Guido Amsel handwriting sample comparison inconclusive: FBI expert
Expert tells accused letter bomber's trial he was hampered by photographs of samples, rather than originals
An FBI handwriting expert testified at the trial of accused mail bomber Guido Amsel Wednesday, telling a Manitoba court he could not positively identify handwriting found on three bomb packages as belonging to Amsel.
Peter Belcastro said four writing samples seized from three bomb packages — all written in block letters — "may have been prepared by the same writer or writers."
But when he compared those same four writing samples to documents confirmed to contain Amsel's writing, he found both similarities and inconsistencies, leaving him unable to determine whether Amsel was the person who addressed the mail bombs and wrote a note included in one of the packages, he said.
Amsel, 51, faces five counts of attempted murder, one count of aggravated assault and several explosive offences in connection with bombs that were delivered to two Winnipeg law firms on River Avenue and Stradbrook Avenue and to his ex-wife's workplace on Washington Avenue in July 2015, as well as a 2013 explosion at his ex-wife's home.
Lawyer Maria Mitousis, who did some work for Amsel's ex-wife, lost a hand and suffered injuries to her neck, face, chest and thighs when one of the bombs went off in her hands.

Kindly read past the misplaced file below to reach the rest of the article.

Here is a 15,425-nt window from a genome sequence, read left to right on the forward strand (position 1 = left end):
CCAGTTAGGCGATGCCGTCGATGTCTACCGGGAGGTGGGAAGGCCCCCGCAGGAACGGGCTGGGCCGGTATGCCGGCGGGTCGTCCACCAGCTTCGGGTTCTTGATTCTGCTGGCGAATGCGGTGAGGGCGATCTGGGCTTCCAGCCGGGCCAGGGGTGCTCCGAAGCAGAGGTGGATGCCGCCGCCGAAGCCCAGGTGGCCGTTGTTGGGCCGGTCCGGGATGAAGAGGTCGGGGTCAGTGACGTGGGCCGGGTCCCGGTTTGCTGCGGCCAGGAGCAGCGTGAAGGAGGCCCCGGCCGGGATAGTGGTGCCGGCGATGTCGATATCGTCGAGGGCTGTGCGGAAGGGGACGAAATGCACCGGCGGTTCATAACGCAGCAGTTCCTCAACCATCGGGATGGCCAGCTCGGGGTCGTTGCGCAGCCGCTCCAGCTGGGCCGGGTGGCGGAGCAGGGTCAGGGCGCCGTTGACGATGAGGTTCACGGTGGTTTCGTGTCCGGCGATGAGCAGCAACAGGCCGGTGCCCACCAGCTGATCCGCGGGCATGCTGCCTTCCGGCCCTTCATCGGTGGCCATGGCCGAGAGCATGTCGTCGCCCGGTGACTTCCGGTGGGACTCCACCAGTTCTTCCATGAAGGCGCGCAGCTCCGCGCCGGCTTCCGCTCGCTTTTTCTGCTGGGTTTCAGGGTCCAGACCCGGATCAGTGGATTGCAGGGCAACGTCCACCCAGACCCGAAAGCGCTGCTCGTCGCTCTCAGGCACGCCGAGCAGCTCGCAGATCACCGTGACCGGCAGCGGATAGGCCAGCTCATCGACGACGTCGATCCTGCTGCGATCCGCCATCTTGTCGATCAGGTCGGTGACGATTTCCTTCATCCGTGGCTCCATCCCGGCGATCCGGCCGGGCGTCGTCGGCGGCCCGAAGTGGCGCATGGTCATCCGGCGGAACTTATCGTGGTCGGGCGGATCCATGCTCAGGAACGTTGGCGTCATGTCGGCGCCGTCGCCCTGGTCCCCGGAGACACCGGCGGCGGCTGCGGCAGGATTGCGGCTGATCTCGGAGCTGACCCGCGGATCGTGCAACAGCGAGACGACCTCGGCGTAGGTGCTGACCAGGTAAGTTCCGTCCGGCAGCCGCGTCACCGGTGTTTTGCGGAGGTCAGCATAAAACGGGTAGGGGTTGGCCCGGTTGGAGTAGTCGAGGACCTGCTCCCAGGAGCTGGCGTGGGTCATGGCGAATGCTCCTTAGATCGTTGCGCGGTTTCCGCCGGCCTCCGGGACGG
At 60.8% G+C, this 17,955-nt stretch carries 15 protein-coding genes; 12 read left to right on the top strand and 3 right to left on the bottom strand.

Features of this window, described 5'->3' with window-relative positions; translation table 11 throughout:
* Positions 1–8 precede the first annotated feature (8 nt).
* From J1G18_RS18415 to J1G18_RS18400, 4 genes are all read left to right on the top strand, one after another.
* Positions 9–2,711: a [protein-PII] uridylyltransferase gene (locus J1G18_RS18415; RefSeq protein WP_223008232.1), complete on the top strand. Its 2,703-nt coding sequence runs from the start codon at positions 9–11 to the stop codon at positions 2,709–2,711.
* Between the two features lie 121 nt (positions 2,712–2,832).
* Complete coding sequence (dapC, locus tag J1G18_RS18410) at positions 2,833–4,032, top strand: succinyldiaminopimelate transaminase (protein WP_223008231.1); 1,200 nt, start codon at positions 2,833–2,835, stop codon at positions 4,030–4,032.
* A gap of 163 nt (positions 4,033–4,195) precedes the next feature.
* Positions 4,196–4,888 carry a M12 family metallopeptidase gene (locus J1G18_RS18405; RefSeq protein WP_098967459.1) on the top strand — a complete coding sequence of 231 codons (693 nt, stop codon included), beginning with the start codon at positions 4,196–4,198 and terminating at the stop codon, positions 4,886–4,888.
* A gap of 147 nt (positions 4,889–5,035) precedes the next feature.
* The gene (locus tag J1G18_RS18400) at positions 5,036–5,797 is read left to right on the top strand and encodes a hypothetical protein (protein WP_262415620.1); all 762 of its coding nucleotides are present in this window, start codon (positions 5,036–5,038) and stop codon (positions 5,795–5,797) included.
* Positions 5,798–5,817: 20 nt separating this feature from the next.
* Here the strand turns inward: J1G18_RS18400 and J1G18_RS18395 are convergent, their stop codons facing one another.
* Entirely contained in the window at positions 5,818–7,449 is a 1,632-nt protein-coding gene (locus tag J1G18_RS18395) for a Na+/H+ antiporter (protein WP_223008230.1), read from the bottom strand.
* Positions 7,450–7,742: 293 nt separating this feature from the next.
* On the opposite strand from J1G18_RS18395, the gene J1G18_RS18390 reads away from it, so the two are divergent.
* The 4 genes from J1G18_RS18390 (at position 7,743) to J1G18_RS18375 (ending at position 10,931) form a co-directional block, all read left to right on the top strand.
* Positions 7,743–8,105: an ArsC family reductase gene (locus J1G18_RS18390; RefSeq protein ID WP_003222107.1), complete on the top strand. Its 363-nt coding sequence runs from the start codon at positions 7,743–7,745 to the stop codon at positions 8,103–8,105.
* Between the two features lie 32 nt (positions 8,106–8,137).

'No-conclusion determination': FBI expert
Belcastro said while he couldn't tie the writing on the packages to Amsel, he also couldn't rule him out.
"I was able to reach a no-conclusion determination based on limited clarity and unknown characteristics," said Belcastro, noting his assessment was complicated by the fact he was working from photographs and not originals.
"There was limited uppercase handwriting repeated [in the confirmed Amsel writings] allowing me to make a conclusion either way," he said.
"I can have 100 pages of known handwriting, [but] if I'm comparing it to hand printing, the 100 pages of handwriting means nothing to me."
Belcastro said in an ideal situation, a suspect would be requested to supply investigators with fresh signatures and lengthy writing samples to provide a "meaningful comparison."
Court heard no evidence Amsel provided any handwriting samples to investigators.